Brittany Watts suffered a miscarriage and was instructed by her doctor that she could significantly risk her own life unless she discharged the fetus. After doing so, Ohio authorities sought to levy criminal charges against her, a development that garnered international attention and highlighted the injustices of U.S. reproductive law. But on Thursday “[a] grand jury returned a ‘no bill’…the prosecutor said, meaning they decided there will be no indictment,” CBS News reports.
Watts was facing charges under the abuse of a corpse “section of Ohio law that penalizes treatment of a human corpse in a ‘way that the person knows would outrage reasonable family sensibilities’ or ‘community sensibilities.’”
At almost 22 weeks pregnant, after passing thick blood clots, Watts went to her doctor. She was told “that her water had broken prematurely and the baby most likely wouldn’t survive. Over the next three days, Watts made multiple trips to the hospital before miscarrying into her home toilet.” Both the autopsy and expert testimony show that the fetus died while in the womb and was nonviable.
If this case had continued, Watts would have been charged with a fifth degree felony, a $2,500 fine, and a yearlong prison sentence.
Widespread support poured in for Watts as the news made headlines, including a GoFundMe that surpassed its goal on the fundraising platform.
Initially, Judge Terry Ivanchak issued a ruling that there was “‘probably cause’ to find [Watts] guilty.” And according to Dennis Watkins, the Trumbull County Prosecutor, the grand jury had to make a decision on if there was sufficient evidence for her felony indictment.
Per the court filing, the grand jury convened for two days and “examined seven witnesses” before coming to their decision.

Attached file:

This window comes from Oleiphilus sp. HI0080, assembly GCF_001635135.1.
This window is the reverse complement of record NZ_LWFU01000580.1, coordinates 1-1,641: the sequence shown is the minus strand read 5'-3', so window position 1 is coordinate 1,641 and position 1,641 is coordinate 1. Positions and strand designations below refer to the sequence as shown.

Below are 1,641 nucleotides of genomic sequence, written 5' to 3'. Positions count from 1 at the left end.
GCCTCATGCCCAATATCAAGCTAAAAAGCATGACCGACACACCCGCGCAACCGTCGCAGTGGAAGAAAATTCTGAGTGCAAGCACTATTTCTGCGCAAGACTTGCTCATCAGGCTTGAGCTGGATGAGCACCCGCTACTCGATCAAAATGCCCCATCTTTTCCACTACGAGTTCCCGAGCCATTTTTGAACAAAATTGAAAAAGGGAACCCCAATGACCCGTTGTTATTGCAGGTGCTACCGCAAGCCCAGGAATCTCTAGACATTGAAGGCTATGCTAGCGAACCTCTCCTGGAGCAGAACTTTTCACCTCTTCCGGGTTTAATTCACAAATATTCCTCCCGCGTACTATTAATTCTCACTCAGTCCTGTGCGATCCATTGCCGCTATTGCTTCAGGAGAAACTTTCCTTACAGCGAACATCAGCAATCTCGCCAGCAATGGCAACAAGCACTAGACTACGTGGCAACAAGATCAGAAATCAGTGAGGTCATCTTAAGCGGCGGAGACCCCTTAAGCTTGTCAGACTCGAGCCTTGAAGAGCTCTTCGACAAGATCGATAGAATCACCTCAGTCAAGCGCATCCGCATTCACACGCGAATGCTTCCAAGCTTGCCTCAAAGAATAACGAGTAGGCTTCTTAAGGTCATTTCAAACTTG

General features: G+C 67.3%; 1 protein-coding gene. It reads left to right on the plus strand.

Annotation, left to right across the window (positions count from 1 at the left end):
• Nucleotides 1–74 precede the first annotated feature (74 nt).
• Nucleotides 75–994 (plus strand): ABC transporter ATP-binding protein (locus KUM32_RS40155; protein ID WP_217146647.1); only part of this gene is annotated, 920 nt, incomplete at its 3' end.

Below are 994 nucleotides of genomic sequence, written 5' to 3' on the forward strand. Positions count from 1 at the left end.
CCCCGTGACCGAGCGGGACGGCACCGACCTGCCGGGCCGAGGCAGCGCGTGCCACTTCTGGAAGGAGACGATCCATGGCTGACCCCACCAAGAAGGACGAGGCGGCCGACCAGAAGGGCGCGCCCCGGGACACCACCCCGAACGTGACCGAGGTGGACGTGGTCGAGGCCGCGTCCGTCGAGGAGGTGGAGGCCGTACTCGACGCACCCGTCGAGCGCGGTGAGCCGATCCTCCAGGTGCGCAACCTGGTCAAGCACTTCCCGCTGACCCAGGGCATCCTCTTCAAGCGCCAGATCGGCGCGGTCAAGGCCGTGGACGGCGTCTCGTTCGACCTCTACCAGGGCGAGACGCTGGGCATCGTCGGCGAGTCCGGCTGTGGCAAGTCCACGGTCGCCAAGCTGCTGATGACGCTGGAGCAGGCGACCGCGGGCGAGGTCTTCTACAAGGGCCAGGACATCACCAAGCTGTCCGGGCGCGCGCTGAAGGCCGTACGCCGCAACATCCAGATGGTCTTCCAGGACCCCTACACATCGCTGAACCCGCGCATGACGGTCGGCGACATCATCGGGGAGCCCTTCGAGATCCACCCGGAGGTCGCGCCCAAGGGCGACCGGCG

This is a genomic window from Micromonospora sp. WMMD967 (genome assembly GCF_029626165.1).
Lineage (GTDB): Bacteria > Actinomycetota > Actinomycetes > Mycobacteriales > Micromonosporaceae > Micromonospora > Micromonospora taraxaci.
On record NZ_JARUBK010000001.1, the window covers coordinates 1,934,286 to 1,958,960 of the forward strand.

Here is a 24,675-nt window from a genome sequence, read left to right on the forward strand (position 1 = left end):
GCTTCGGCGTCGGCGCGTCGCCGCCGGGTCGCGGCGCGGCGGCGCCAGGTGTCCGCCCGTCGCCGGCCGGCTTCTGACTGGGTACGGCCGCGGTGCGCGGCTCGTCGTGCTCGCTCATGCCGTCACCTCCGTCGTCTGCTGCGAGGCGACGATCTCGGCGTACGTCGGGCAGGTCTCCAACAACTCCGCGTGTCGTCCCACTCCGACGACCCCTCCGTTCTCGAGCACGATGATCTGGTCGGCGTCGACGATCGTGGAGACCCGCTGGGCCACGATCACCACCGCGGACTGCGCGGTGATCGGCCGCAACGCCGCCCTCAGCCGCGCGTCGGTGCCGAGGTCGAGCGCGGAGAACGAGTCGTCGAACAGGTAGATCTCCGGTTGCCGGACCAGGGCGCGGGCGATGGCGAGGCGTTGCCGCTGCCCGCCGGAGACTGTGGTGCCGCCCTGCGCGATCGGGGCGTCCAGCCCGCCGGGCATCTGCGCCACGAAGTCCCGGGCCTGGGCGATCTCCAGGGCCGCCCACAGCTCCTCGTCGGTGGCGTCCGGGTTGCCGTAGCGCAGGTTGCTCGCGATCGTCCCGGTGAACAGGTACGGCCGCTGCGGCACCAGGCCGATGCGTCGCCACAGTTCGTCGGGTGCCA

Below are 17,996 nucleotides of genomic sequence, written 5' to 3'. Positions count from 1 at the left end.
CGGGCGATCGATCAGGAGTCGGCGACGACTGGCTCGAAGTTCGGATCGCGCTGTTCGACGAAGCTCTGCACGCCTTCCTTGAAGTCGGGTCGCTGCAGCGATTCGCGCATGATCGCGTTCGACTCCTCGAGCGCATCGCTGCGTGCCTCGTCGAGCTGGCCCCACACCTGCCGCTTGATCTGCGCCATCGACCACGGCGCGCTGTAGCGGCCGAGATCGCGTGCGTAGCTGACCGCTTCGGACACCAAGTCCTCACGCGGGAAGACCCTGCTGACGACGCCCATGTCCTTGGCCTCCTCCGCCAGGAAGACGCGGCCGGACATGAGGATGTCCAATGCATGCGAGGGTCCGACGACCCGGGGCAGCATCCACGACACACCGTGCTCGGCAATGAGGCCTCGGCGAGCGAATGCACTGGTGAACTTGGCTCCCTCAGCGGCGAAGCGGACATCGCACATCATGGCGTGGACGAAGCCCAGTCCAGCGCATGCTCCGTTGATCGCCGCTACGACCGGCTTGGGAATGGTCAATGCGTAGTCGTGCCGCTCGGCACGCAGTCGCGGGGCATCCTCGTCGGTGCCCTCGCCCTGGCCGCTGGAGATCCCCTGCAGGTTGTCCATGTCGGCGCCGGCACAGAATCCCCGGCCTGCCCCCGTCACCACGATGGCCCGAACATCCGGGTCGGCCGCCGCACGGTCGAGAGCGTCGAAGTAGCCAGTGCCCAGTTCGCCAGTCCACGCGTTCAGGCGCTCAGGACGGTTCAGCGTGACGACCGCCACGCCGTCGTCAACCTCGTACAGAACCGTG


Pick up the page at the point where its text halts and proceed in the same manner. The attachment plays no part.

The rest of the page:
In a statement, Watkins, said “We respectfully disagree with the lower court’s application of the law.”
“No matter how shocking or disturbing it may sound when presented in a public forum, it is simply the devastating reality of miscarriage,” Watt’s attorney, Traci Timko, stated.
“While the last three months have been agonizing, we are incredibly grateful and relieved that justice was handed down by the grand jury today,” Timko added.
On Thursday, supporters held a “We Stand With Brittany!” rally. Watts addressed the crowd following the grand jury announcement, saying “I want to thank my community — Warren. Warren, Ohio. I was born here. I was raised here. I graduated high school here, and I’m going to continue to stay here because I have to continue to fight.”
In a post Roe v. Wade world, the criminalization of reproductive outcomes is especially concerning for Black women. The research is clear: “Black women have a higher rate of miscarriage than White women.”
In addition, the Centers for Disease Control and Prevention (CDC) recently released a report finding “that Black women are three times more likely to die due to a pregnancy-related issue than White women, due to factors including the quality of health care, underlying health conditions, structural racism and implicit bias.”
Executive Director of SisterSong, Monica Simpson, has been amplifying Watts’ ordeal, though the organization is not directly working with Watts.
In light of the grand jury’s decision, Simpson stated that they are “encouraged that the Trumbull County grand jury has decided not to indict Ms. Watts,” as per a statement provided to ESSENCE. “We are taking the time to acknowledge this positive development for Black women and for our community. At the same time, we know that Ms. Watts should have never been put in this position.”
“Instead of receiving love and care so she could focus on healing from the trauma of losing a pregnancy, Ms. Watts was forced to fight for her freedom against criminal charges for her loss,” Simpson declared.
“She deserves reproductive justice, not the threat of criminalization. And that threat still looms for Black women and women of color, who are more likely to be overpoliced when it comes to abortion bans,” Simpson stated. “That is why we must continue to advance Reproductive Justice, to push back on the criminalization of our communities, and to fight for our bodily autonomy.”